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Q: I am a mother of 3 who has a happy marriage and little financial stress. Still, I find that I’m not happy and feel like something is missing in my life. I stay at home with my kids, unlike many of my friends who have careers, but this is something I’ve always wanted to do. When I discuss this with my friends or family, they tell me to just focus on all the good in my life and to realize that others have it much worse. I am trying to do that, but it doesn’t seem to be working. What do you suggest?

A: Dr. Tal Ben-Shahar teaches Harvard University’s most popular class, which can draw close to 1000 students per semester. It is course number 1504 and the name of the class is Positive Psychology; that is, he teaches his students how to be happy. I think it’s fair to say that happiness is the most sought after commodity in the world. Perhaps every other want or need is in service of trying to make ourselves happy. We frequently find though that what we originally thought we needed to be happy wasn’t in fact what we were searching for. Some people seem to attribute their happiness in direct correlation with the amount of money they have. Others focus on their relationships as the source of their happiness. And yet others believe that the only true path to happiness is through religion and God. (As an aside, it was once explained to me that while religion can increase and deepen a person’s happiness, we cannot rely on that for the initial foundation). Of course, the list goes on, but we do see that people have different views on what’s most important for the joy in their lives.

Ben-Shahar’s class covers a number of topics including;

  1. Give yourself permission to be human. When we accept emotions — such as fear, sadness, or anxiety — as natural, we are more likely to overcome them. Rejecting our emotions, positive or negative, leads to frustration and unhappiness.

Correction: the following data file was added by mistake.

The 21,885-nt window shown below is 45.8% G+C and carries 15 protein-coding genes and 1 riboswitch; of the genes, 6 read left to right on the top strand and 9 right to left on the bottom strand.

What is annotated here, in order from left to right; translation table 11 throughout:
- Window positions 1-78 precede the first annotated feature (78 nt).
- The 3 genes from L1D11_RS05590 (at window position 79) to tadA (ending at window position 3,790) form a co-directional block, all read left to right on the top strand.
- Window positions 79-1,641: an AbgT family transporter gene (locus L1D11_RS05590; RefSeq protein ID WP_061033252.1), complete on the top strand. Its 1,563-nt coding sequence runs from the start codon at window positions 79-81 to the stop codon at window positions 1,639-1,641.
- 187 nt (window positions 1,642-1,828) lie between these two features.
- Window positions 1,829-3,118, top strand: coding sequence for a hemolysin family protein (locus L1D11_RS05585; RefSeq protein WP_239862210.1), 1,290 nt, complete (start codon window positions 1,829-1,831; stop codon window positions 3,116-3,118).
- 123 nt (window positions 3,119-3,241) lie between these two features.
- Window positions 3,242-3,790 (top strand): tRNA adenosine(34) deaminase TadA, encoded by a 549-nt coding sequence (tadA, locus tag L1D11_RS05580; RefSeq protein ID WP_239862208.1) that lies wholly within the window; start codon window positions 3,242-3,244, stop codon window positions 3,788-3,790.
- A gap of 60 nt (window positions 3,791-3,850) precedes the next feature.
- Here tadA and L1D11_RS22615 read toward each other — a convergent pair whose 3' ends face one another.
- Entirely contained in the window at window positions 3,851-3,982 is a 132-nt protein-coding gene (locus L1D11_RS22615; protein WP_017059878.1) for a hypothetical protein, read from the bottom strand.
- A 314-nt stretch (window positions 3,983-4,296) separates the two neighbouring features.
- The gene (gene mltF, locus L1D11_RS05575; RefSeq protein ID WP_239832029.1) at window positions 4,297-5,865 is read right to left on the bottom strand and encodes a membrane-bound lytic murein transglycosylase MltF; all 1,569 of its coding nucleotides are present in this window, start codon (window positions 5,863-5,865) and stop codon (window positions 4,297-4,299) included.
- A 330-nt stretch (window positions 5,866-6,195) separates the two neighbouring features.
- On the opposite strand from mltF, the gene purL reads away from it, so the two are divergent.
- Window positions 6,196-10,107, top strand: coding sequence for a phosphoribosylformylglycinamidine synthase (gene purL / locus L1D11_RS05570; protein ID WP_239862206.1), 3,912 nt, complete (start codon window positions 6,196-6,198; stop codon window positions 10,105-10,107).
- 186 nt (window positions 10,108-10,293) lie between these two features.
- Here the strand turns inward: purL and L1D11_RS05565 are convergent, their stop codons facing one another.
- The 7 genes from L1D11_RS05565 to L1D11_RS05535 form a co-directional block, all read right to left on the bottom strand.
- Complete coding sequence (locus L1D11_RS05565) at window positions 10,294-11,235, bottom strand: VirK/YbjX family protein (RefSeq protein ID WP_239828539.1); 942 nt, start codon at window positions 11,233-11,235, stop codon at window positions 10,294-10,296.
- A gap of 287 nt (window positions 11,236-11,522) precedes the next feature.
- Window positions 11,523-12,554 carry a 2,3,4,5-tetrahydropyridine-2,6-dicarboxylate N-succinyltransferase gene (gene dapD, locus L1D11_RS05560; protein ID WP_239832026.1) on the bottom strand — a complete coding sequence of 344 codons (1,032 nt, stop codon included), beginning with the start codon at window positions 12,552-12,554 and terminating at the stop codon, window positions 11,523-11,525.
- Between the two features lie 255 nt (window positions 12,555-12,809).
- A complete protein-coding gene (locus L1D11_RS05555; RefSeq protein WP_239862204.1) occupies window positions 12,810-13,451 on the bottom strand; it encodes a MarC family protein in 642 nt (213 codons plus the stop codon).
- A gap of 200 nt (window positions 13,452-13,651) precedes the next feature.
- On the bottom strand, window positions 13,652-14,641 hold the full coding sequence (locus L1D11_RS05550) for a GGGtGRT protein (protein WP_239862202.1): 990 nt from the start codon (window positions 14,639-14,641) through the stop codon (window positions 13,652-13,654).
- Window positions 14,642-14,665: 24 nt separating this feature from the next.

2. Happiness lies at the intersection between pleasure and meaning. Whether at work or at home, the goal is to engage in activities that are both personally significant and enjoyable. When this is not feasible, make sure you have happiness boosters, moments throughout the week that provide you with both pleasure and meaning.
  3. Simplify! We are, generally, too busy, trying to squeeze in more and more activities into less and less time. Quantity influences quality, and we compromise on our happiness by trying to do too much.
  4. Express gratitude, whenever possible. We too often take our lives for granted. Learn to appreciate and savor the wonderful things in life, from people to food, to nature or even a smile.

Without knowing more specifics I would like to share a few thoughts that might be helpful.

When did you start feeling this way? Do you think you were unhappy before your marriage? Did something happen recently that triggered this? When you have felt happy in the past, what was the source? Is your husband happy? All these questions may help clarify what direction you need to go in to address this.

You mentioned, “I stay at home with my kids unlike many of my friends who have careers, but this is something I’ve always wanted to do.” Is it possible that while this is something that has always been important to you, you still resent that you are “stuck” at home? There are many women in the frum world who have chosen to pursue careers in place of being a stay at home mom aside for financial reasons. While some may judge them as being neglectful to their kids, we need to consider that forcing one to stay at home when they don’t feel comfortable can cause more harm than good. Perhaps a full-time job wouldn’t interest you, but what about spending part of the time at home while another part working. It is important to consider that your unhappiness might have a stronger impact on your children than being away from home at times.

Another thought is, have you discussed this with your husband, parents, or close friends and what were their suggestions? An outside view of someone close to us can shed some light where we may feel blind. And finally, if you feel you have exhausted all options, I would encourage you to consider meeting with a therapist. He or she can help you further explore possible causes and support in making the changes that can help.

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